The stigma attached to detention at Guantánamo Bay — a site of torture and the denial of due process rights — has led other countries across the world to believe they have carte blanche to continue to treat former prisoners outside of the confines of the law.
For instance, the treatment of former Guantánamo prisoner Rasul Kudaev has become the perfect example of human rights abuses and the disproportionate response by the Russian authorities to the ongoing terrorist threat in the volatile North Caucasus region since his release to Russia in March 2004. In 2014, the Russian human rights nongovernmental organization Memorial described Kudaev as a political prisoner who was being prosecuted to create a foreign link to Islamic militants in the North Caucasus.
In October 2005, Kudaev was one of thousands taken in for questioning following a series of attacks by armed militants on Nalchik, the capital of the Kabardino-Balkaria Republic in the North Caucasus, in which around 150 people died. Kudaev, one of 59 men who were later charged, was accused of leading an attack on a police station that killed one person in his village, Khasanya.
Kudaev claims that he was tortured into signing a confession prepared for him, naming him as one of the ringleaders of the attacks. At trial, his lawyers argued the evidence against him was obtained through the torture of co-defendants, some of whom later retracted their confessions and admitted they did not know him. Kudaev currently has a case pending before the European Court of Human Rights against Russia for the torture he suffered after being arrested. Another 11 prisoners have brought similar claims.
The judgment, which found all of the defendants guilty in December 2014 following a lengthy trial, was slammed by human rights organizations: Amnesty International called it a “textbook case of criminal injustice,” and Kudaev’s case “a stark illustration of the unfair trial that the defendants in this case have been subjected to.” Kudaev was one of five men given a life sentence.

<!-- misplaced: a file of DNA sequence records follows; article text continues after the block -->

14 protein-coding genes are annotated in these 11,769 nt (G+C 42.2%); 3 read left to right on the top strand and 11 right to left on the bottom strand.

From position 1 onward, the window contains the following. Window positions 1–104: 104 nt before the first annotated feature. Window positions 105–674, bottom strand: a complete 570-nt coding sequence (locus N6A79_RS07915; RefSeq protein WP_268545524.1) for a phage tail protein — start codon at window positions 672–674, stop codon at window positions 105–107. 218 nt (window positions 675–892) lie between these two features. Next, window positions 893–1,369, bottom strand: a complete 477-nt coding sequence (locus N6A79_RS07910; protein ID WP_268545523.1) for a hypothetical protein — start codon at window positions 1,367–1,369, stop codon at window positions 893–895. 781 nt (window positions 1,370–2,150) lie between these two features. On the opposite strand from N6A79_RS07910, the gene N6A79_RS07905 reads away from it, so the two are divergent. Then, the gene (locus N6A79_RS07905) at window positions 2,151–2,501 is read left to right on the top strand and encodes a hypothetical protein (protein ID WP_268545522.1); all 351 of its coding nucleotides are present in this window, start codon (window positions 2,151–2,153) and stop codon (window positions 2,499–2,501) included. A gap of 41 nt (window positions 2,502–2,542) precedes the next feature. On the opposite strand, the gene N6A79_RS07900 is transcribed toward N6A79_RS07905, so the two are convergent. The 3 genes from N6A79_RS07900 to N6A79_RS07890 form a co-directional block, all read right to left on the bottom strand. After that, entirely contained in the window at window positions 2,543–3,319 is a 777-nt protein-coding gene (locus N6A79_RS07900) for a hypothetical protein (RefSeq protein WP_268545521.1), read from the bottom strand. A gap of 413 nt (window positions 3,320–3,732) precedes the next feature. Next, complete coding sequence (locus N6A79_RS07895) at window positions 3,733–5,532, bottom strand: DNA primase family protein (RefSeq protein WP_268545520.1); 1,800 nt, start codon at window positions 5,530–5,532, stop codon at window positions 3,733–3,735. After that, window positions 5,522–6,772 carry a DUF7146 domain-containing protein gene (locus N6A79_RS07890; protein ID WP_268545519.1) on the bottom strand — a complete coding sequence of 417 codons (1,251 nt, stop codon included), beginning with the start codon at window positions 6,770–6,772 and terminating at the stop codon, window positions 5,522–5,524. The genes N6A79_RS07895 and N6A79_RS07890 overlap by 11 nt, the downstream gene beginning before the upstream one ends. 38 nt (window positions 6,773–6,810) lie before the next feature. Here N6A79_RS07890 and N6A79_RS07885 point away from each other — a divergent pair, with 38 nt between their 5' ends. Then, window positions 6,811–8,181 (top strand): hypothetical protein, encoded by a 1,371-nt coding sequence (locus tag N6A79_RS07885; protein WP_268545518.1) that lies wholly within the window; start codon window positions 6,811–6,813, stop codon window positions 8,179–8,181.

The attacks were imputed to various militias in the region, including Chechens. However, these attacks were rather poorly prepared and executed in comparison to others: Mainly militants died. Because Kudaev had been a prisoner in Afghanistan and at Guantánamo, prosecutors sought to exploit his situation and make the attacks by local militias look like “an act of international terrorism.” The militias denied knowing him or that he was involved. The prosecution was unable to provide concrete evidence of such links but pressed for the harshest sentence nonetheless.
Appeals were accepted by 49 of those found guilty, and three judges from the Russian Supreme Court in Moscow traveled to Nalchik to hear the case in December 2015. As the trial proceedings worked their way toward the appeal, Kudaev’s mother described the case as being a farce: “The courts seem to be following political orders.”
Kudaev’s appeal was heard on January 14, 2016. The judges considered each appeal at length. Kudaev maintained his innocence — that he had no involvement in the attacks or links to militants. Kudaev stated that he was at a funeral and too unwell since his return from Guantánamo to take part in any attacks. Ten local residents confirmed his alibi but the court rejected their evidence.
At the original trial, Kudaev was banned from the courtroom in 2013, along with other defendants, and thus unable to make his own submissions. This time, he was able to address the court. He said he was given a life sentence only because he had been imprisoned in Afghanistan by the Taliban and by the United States at Guantánamo, and the court had convicted him on the basis of evidence obtained through the use of torture. While admitting such evidence, the court rejected phone logs that proved his whereabouts on the day in question.